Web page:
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PEC Innovation






Objective: To explore qualitative patient experience comments before and after a relationship-centered communication skills training to understand patient experience, program impact, and opportunities for improvement. Methods: Qualitative patient experience evaluation data was captured from January 2016 to December 2018 for 483 health care clinicians who participated in the skills training. A random sampling of available open-ended patient comments (N = 33,223) were selected pre-training (n = 668) and post-training (n = 566). Comments were coded for valence (negative/neutral/positive), generality versus specificity, and based on 12 communication behaviors reflective of training objectives. Results: No significant difference was found in the valence of comments, or generality versus specificity of comments before and after the training. A significant decrease was present in perceived clinician concern. “Confidence in care provider” was the communication skill most frequently identified in comments both pre- and post-training. Conclusion: Perceptions of interactions largely remained the same following training. Key relationship-centered communication skills require further attention in future training efforts. Measurements of patient satisfaction and engagement may not adequately represent patient experience. Innovation: This study identified areas for improvement in the training program and offers a model for utilizing patient experience qualitative data in understanding communication training impact.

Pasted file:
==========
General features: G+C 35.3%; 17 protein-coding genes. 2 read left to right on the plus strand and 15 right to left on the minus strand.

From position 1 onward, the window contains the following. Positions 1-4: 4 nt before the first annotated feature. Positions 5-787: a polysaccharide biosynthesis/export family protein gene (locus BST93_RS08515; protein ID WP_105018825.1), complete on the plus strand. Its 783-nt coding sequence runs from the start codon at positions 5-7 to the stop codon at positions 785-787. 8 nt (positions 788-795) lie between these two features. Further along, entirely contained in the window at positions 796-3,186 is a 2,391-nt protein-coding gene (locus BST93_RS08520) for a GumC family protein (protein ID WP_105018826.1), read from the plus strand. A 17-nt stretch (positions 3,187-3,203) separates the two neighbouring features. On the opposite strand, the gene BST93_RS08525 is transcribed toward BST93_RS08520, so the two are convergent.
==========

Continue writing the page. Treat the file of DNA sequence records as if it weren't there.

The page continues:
Communication skills, Patient experience, Patient-clinician relationship, Qualitative methods

Creative Commons License

Creative Commons License
This work is licensed under a Creative Commons Attribution 4.0 License.


Communication Studies